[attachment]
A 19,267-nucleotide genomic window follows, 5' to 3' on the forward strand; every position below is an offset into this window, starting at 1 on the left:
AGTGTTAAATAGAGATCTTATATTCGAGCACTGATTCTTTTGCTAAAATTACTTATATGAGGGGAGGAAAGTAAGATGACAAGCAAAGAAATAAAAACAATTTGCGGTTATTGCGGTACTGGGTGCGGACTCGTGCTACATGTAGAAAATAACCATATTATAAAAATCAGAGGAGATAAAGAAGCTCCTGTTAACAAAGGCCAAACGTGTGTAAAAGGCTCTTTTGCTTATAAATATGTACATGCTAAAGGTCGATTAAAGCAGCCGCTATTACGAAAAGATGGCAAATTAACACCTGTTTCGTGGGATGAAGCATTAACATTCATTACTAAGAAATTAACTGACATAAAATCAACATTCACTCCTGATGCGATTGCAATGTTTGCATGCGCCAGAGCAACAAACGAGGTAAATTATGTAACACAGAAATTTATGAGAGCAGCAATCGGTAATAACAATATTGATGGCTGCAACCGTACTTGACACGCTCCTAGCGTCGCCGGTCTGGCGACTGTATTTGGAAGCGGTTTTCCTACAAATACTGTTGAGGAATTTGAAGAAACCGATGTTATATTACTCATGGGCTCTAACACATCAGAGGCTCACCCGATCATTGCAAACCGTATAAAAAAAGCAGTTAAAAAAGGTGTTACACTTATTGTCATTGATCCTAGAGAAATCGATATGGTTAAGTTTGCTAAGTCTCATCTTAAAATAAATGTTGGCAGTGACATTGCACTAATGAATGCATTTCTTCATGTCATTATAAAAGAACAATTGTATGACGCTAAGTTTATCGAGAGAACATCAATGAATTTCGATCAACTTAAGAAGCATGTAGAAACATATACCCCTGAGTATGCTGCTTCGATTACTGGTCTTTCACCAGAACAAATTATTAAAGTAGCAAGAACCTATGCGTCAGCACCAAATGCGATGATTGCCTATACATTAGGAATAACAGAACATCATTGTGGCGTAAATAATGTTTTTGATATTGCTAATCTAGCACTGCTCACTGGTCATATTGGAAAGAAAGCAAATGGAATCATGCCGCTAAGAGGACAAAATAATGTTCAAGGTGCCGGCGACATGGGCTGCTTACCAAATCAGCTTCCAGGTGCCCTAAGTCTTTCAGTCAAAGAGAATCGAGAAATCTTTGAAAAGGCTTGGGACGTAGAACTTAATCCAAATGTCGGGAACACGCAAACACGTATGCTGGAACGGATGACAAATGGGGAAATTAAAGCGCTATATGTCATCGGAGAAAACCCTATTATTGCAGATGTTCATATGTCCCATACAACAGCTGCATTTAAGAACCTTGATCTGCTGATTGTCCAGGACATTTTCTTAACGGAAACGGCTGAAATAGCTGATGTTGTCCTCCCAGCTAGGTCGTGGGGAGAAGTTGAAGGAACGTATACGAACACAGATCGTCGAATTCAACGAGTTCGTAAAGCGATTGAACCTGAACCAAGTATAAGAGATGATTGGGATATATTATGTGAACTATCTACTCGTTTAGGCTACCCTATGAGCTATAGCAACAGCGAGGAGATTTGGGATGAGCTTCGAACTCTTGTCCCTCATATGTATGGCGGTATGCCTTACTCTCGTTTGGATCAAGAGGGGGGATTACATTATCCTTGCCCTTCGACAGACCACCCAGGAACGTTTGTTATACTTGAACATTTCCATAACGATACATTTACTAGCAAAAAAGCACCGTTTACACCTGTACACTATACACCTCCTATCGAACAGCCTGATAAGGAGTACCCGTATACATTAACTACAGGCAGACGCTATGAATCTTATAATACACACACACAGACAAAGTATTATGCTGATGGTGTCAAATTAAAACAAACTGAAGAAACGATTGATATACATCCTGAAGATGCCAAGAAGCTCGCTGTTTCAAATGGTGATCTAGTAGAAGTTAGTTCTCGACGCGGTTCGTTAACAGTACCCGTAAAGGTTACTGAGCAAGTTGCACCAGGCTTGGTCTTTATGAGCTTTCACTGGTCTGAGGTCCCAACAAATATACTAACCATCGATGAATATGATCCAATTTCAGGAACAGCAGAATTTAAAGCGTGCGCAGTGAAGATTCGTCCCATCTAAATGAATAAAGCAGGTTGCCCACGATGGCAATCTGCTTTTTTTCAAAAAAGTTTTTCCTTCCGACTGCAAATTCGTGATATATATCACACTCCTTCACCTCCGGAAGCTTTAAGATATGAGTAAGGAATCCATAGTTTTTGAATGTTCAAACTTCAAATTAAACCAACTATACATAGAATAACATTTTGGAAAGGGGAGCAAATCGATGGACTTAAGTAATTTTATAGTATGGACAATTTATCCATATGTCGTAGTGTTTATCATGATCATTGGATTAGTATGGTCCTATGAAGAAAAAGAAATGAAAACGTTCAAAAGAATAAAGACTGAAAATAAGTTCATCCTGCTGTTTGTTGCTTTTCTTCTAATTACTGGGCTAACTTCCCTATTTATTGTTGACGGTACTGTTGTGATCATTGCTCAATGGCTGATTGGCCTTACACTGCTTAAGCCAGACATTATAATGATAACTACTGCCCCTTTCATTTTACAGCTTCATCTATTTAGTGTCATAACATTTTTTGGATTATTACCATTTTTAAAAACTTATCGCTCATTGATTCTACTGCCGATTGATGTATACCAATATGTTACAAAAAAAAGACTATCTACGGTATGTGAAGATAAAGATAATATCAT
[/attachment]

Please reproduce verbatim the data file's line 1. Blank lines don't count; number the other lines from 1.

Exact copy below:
A 19,267-nucleotide genomic window follows, 5' to 3' on the forward strand; every position below is an offset into this window, starting at 1 on the left: